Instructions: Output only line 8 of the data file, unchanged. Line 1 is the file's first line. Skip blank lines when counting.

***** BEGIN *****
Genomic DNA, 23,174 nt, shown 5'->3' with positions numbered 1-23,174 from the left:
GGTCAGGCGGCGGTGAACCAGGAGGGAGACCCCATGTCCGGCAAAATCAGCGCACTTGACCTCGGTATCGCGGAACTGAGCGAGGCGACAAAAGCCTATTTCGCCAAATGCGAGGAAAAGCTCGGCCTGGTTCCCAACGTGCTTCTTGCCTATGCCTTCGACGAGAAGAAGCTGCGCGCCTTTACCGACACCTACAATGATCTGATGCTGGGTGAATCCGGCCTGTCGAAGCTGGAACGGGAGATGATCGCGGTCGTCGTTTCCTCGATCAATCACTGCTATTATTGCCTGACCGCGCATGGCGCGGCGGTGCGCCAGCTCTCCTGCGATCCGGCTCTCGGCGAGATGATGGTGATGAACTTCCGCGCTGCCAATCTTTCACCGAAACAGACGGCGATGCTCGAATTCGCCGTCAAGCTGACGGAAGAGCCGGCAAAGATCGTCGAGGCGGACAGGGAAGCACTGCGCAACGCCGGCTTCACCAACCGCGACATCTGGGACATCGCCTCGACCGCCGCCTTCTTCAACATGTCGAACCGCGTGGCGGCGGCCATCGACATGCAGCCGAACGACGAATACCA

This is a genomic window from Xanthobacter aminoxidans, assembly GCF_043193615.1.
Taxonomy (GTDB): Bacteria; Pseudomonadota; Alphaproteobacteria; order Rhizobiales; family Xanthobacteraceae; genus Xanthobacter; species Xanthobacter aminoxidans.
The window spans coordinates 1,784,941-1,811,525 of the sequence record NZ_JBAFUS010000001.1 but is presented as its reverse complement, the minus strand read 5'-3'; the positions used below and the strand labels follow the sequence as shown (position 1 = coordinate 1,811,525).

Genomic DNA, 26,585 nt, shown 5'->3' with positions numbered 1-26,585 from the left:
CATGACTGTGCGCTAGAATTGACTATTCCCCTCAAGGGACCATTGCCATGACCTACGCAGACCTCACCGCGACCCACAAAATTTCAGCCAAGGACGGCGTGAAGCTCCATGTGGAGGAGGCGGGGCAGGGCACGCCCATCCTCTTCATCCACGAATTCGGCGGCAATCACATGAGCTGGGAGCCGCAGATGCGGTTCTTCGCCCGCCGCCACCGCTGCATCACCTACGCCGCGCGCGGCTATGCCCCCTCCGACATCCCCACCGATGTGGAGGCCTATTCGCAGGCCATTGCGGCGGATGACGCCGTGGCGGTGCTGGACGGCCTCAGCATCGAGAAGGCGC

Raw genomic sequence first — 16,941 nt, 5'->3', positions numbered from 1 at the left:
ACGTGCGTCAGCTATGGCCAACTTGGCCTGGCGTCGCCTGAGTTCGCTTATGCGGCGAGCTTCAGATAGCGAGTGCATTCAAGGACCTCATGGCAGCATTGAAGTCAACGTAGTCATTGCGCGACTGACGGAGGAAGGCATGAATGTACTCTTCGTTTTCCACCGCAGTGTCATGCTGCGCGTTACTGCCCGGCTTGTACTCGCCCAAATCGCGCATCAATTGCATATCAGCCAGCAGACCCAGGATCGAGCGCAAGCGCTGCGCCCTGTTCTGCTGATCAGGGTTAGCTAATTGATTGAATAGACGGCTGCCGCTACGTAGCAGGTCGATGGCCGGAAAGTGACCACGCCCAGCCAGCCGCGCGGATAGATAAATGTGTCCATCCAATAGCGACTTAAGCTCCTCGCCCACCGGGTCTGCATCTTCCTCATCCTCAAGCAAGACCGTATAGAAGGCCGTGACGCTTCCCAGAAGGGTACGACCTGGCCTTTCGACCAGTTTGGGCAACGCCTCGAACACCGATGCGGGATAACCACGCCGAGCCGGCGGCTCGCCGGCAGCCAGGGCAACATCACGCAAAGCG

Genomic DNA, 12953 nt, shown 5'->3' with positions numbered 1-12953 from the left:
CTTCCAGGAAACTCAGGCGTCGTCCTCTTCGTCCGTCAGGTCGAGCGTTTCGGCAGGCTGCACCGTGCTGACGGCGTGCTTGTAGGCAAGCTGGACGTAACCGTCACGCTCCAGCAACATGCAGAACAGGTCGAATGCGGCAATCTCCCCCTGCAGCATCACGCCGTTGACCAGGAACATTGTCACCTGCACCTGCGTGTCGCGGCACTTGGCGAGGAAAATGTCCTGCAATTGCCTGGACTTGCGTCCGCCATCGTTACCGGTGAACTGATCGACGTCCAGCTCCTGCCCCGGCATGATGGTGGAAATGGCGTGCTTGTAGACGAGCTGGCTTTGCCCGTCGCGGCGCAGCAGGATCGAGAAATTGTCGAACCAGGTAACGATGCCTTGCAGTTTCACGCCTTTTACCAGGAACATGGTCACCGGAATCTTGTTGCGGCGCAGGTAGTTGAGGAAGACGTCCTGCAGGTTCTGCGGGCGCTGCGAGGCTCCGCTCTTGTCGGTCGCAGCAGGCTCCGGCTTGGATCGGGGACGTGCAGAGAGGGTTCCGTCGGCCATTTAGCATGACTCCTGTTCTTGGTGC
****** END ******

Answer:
Raw genomic sequence first — 16,941 nt, 5'->3', positions numbered from 1 at the left: